Nobody should be bullied into wearing something to prove their allegiance to a country, whether it’s a bracelet or a red poppy or a saltire in face paint.
She’s referring to the ribbing Miliband got for not wearing the latest craze – bracelets to show support for a cause. She has a point.
And nor, arguably, should they be bullied out of wearing something.
And again, I’d usually agree.
This week, it emerged that a 16-year-old girl has been barred from an outstanding London state school because she insists on wearing the niqab, or full-face covering. Camden School for Girls is famous for turning out strong-minded young women but says it can’t teach this one due to an established policy of challenging “inappropriate dress which offends public decency or which does not allow teacher-student interactions”.
Except insisting on a dress code isn’t ‘bullying’. I’m pretty sure my HR department would scoff at my claim of ‘bullying’ because my boss failed to allow me to wear a bikini when seeing clients.
… just as the Sun row isn’t really about a bracelet, this isn’t purely about a scrap of fabric worn by at most a tiny minority of Muslim women. The veil is a metaphor not just for the struggle between religious faith and feminism but for deep contemporary fears of division and distance, of the shutters coming down between one culture and another.
Maybe so. That doesn’t mean the stated aim isn’t just as valid. But we have to pity the poor liberals, you see:
It’s helplessly confusing for liberals, who can’t decide which is worse: a Muslim culture where it’s accepted that men will ogle women, and that women should hide themselves for shame, or a western one where girls choosing the veil in defiance of their families, as an expression of their own identity, get lectured by grumpy white men who think they should make more effort to fit in?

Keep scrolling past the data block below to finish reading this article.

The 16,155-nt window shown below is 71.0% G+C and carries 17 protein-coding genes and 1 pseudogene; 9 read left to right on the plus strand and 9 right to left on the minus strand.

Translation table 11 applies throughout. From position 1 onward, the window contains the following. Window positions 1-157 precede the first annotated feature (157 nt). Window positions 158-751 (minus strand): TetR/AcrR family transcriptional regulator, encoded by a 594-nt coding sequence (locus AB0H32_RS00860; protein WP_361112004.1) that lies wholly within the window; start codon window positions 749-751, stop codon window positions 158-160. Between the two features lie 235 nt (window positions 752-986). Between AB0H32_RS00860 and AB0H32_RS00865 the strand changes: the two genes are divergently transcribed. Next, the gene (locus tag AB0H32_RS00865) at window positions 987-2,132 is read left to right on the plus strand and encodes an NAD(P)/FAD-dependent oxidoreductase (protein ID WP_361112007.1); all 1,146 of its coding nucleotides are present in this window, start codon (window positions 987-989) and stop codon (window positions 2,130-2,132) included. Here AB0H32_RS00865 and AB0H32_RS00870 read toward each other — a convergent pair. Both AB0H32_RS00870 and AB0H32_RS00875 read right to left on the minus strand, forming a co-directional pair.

Oh, poor liberals!
The unspoken fear must be that if schools surrender on veils, the next thing will be demands for girls to sit separately from boys, or to drop music and sport.
Yes. That’s exactly the point. Will that too cause a ‘dilemma’ for so-called liberals, Gaby?
Humans can, of course, learn to get by without all the non-verbal cues on which most of us unthinkingly rely in social and professional encounters. It’s a tiny thing, but I’ll never forget watching David Blunkett enter a meeting and extend his hand for a handshake at precisely the moment his sighted host did so.
So…you equate this with disability? Those born blind have no choice.
…if a girl wants to learn in a profoundly empowering school that prides itself on fostering independent thought, then it feels wrong to push her away, possibly into an establishment without half as many principles. It’s a properly liberal education that sets girls free, or they wouldn’t risk death in countries from Pakistan to Nigeria to get one. We should do nothing to exclude from it those who may one day need it most.
Because it ‘feels wrong’, Gaby – ever the good progressive – assume it must be wrong. But think about it – who is really doing the bullying here?
Isn’t it the person who runs to the press to try to force an institution into changing its admission requirements to suit her desires?